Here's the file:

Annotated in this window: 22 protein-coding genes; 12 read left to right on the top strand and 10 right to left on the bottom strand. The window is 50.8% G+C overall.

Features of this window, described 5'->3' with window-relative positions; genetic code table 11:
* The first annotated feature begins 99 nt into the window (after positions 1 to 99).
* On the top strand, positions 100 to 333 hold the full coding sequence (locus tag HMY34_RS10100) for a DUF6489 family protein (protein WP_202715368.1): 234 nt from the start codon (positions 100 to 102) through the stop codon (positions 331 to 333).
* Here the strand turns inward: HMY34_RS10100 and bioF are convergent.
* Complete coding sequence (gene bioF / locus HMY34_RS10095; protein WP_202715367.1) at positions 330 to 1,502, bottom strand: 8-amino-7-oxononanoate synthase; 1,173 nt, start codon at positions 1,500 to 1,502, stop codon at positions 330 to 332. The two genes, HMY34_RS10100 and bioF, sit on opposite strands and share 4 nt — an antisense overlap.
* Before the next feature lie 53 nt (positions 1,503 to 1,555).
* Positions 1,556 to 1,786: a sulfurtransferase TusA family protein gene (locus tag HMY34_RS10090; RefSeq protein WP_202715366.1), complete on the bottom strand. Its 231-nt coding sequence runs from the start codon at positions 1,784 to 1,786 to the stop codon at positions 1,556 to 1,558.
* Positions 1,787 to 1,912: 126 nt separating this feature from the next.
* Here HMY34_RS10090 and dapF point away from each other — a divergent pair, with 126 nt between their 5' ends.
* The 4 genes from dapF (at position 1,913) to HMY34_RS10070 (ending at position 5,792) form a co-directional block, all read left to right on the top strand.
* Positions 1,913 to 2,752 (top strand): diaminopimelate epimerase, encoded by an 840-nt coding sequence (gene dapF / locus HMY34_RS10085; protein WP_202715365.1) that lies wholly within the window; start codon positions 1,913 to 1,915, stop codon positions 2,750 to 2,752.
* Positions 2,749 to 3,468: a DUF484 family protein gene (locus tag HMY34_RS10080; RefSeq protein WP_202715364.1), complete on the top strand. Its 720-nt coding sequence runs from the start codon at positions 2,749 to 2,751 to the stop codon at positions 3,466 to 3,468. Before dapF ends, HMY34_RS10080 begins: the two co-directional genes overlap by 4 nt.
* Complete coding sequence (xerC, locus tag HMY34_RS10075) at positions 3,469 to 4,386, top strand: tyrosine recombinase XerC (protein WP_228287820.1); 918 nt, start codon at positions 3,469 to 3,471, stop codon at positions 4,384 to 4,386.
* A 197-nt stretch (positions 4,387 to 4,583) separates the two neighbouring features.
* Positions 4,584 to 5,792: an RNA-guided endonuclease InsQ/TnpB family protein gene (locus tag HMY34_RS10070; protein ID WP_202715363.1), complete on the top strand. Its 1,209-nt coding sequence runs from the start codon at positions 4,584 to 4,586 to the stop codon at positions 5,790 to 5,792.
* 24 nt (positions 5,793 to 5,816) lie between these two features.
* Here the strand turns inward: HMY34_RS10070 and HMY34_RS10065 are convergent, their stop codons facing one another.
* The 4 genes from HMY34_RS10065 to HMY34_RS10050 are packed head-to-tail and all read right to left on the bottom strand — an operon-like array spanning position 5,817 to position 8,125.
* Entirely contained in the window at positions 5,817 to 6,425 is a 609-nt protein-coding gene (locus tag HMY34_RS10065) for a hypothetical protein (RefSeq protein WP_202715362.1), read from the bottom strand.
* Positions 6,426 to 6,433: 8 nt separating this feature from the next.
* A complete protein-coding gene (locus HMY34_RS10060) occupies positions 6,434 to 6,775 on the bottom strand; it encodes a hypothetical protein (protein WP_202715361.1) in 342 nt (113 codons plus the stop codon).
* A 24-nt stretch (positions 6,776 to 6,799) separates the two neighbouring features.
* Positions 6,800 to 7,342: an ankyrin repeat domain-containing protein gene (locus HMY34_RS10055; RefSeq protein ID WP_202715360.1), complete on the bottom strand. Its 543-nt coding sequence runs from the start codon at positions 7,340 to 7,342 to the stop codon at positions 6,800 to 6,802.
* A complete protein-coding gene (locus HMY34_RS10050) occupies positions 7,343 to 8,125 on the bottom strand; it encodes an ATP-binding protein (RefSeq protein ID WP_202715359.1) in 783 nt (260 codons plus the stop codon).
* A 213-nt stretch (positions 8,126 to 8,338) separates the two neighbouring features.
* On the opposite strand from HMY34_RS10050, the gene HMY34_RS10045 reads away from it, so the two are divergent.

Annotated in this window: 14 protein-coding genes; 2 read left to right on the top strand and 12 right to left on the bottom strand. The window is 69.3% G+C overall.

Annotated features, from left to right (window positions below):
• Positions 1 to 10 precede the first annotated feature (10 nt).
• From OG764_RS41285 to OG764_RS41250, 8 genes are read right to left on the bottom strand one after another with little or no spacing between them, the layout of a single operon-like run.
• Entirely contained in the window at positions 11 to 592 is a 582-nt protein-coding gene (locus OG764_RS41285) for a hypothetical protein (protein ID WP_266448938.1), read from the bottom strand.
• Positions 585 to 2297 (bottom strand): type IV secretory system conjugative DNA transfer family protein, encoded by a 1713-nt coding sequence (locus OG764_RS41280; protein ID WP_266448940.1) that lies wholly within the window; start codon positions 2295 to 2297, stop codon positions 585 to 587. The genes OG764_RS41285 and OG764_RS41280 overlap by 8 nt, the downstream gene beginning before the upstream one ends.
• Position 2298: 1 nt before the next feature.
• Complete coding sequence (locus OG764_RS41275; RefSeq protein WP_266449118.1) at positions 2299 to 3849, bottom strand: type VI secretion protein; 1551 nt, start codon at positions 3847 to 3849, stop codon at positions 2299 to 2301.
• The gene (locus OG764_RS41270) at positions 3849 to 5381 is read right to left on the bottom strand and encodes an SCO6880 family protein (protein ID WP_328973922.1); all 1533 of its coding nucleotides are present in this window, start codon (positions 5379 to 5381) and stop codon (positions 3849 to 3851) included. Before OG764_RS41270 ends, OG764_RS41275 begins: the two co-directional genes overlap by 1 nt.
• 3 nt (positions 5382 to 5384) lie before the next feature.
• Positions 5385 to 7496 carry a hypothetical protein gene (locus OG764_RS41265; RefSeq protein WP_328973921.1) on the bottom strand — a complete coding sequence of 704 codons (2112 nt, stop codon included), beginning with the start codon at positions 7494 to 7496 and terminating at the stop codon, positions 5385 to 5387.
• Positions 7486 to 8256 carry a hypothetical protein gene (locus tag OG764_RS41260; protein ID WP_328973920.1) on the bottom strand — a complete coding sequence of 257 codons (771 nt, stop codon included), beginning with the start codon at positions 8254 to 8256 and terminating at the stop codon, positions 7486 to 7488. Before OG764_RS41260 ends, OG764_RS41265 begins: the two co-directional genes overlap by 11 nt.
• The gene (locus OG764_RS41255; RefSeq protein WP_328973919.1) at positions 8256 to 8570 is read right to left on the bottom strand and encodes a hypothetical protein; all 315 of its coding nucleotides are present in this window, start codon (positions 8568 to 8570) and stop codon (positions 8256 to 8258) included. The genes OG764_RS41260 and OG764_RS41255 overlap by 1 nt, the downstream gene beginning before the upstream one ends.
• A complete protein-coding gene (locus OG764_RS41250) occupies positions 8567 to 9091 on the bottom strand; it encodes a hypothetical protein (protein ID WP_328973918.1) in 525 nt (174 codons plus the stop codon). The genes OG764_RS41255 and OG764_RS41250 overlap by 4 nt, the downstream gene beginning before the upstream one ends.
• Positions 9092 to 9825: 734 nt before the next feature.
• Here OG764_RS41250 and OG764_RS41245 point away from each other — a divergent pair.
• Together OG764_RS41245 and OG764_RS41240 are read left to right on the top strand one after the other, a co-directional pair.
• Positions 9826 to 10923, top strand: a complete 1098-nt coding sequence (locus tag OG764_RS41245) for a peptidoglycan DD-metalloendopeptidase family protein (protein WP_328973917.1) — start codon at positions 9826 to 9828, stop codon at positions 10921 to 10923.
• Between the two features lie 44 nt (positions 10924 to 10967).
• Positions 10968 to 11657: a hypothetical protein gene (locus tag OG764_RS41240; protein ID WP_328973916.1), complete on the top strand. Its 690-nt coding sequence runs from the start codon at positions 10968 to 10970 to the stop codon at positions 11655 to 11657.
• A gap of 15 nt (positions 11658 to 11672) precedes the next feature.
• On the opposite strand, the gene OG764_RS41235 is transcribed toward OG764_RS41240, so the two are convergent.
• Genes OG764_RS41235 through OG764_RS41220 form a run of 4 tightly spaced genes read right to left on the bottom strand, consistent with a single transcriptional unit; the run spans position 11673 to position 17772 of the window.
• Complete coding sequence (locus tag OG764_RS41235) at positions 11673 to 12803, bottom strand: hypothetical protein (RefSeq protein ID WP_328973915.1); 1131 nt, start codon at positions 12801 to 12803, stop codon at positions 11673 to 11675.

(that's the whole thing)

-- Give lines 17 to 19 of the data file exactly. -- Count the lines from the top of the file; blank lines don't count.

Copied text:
* 24 nt (positions 5,793 to 5,816) lie between these two features.
* Here the strand turns inward: HMY34_RS10070 and HMY34_RS10065 are convergent, their stop codons facing one another.
* The 4 genes from HMY34_RS10065 to HMY34_RS10050 are packed head-to-tail and all read right to left on the bottom strand — an operon-like array spanning position 5,817 to position 8,125.